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Cushman: The final week
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No doubt there are thousands, possibly even millions of people like me who are glad that the election season is coming to an end. In less than a week, we will know the outcome of the presidential election (barring recounts).

As a lifelong campaign participant, I know that campaigns are more than just raising money, producing ads, going to parades and participating in debates. They are the lifeblood of our country.

Elections are the process by which our government remains the government of the people, by the people, for the people. They are the opportunities that citizens have to participate in our process by picking the people who will represent them in local, state and national government.

It is important for us to remember that we have this opportunity only because our Founding Fathers fought for and won our independence and then created a structure of government that would allow us to overthrow the government peacefully if we so desired. Other nations have to gather arms and rise in rebellion, risking their lives, to pick a new leader. For us, this was done generations ago, so that we can overthrow our government peacefully today if we so choose.

This right exists not only nationally, but throughout all 50 states and thousands of communities in our nation. While the focus of the news is on the presidential election, thousands of other elections will be decided on Nov. 6.

All 435 seats in the U.S. House of Representatives are up for election. In the Senate, 33 of the 100 seats are up for election. According to the Ballotpedia website, "176 ballot questions, 94 state executive positions and 6,015 state legislative seats" will also be determined next week.

Additionally, hundreds of thousands of local elections will pick sheriffs, commissioners, mayors and local judges.

Our nation is stronger because of citizen participation: citizens running for office; citizens voting for their candidates or issues of choice.

Those citizens who exercise their right and live up to their responsibility to vote will decide the winners in all of these races. However, our Constitution delineates a process for the election of our president and vice president that is based not on popular vote. Instead, the winners are determined by the Electoral College. If a candidate gets more than half of the votes in the Electoral College (the magic 270 out of 538), then he wins the election.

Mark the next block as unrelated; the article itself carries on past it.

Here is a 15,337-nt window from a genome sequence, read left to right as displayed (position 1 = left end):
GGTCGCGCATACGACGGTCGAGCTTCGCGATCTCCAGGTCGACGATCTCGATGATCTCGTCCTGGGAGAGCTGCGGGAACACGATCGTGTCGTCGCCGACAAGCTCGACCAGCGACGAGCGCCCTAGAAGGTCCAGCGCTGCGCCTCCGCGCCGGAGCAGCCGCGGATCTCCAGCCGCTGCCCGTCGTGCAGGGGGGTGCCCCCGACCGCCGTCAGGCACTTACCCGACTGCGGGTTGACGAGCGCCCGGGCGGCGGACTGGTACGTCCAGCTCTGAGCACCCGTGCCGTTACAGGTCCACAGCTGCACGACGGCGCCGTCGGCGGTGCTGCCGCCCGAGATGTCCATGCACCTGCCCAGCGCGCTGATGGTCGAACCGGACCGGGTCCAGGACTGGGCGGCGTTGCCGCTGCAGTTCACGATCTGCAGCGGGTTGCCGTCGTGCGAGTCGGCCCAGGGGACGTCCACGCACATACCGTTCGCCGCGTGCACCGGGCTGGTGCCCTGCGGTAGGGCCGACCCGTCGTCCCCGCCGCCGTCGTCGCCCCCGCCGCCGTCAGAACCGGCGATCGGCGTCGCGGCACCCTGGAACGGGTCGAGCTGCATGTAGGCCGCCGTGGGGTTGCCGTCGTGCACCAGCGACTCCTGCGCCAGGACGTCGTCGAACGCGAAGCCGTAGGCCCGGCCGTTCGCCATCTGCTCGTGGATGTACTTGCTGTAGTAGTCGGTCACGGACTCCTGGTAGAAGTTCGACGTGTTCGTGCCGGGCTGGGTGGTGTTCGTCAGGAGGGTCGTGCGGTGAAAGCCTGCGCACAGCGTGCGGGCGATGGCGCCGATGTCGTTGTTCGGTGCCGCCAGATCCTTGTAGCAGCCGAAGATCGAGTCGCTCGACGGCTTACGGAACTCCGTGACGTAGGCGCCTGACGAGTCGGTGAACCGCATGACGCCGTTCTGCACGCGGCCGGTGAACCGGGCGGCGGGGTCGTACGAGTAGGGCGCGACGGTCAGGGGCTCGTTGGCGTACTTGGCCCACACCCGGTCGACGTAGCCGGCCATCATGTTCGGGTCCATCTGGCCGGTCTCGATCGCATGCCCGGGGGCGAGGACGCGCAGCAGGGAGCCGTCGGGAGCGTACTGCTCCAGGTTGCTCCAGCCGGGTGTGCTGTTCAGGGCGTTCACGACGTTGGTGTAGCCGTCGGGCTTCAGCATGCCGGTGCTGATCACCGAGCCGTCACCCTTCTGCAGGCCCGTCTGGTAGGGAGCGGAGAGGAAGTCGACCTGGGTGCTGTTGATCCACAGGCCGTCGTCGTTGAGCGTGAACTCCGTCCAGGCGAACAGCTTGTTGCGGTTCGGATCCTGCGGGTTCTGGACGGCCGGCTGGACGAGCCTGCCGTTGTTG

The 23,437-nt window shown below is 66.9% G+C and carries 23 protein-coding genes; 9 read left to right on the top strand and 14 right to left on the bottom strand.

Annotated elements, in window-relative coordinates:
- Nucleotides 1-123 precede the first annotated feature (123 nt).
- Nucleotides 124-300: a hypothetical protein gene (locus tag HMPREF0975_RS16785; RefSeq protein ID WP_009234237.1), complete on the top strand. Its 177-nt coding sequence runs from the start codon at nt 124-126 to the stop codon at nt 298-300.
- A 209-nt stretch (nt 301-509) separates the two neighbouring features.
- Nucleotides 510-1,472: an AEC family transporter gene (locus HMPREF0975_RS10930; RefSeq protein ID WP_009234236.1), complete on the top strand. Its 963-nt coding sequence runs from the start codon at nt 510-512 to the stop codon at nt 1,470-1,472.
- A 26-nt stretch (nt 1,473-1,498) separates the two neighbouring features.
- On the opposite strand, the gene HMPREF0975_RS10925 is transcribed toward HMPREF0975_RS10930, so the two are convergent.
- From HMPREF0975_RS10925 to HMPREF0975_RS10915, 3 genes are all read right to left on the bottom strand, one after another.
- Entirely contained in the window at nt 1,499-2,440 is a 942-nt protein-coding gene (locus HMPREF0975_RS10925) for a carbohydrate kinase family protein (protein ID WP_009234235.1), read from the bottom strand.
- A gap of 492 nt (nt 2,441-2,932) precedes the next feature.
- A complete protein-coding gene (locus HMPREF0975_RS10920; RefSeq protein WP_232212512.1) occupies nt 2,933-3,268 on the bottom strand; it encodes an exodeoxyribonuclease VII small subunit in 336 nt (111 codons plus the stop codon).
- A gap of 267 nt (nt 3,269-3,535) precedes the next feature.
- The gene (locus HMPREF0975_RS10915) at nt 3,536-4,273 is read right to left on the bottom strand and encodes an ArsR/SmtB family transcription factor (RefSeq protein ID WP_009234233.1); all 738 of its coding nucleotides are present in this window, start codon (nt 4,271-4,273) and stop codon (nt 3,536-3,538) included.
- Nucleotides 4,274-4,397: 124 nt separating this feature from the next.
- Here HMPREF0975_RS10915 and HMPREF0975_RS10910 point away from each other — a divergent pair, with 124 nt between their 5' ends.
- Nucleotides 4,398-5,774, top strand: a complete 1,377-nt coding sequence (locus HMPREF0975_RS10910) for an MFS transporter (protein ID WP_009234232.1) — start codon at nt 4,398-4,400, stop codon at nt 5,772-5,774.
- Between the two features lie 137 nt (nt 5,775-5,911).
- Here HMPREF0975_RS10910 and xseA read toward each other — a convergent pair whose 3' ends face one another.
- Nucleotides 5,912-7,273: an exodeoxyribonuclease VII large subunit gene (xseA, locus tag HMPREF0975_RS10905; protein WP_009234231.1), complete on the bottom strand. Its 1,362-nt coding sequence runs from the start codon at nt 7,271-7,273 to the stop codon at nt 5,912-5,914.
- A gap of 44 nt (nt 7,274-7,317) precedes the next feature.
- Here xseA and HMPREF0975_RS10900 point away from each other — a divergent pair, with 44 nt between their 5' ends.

This means that it is possible for a candidate to lose the popular vote but win the 270.
In 2000, Republican nominee George W. Bush won the Electoral College, while Democratic nominee Al Gore won the popular vote nationwide.

This had happened twice before. Rutherford B. Hayes won the Electoral College in 1876, while Samuel Tilden won the popular vote. Benjamin Harrison won the Electoral College in 1888 against incumbent President Grover Cleveland, who won the popular vote. If there is no majority in the Electoral College, then the presidential election is decided by the House of Representatives. This has happened once before in our nation's history, when John Quincy Adams was elected on Feb. 9, 1825.

While our system might not be perfect, it does allow for citizens to participate in the election of our public officials. To me, it is always exciting to watch the participatory process. Instead of using guns and bombs, we are able to influence our future by voting.

While the outcome is important, so is the process. The process of active citizen participation is the foundation of our country. It is a reminder that we are a nation where the government is of the people, by the people, for the people. Go vote - and take a friend with you.

To find out more about Jackie Gingrich Cushman, and read features by other Creators Syndicate writers and cartoonists, visit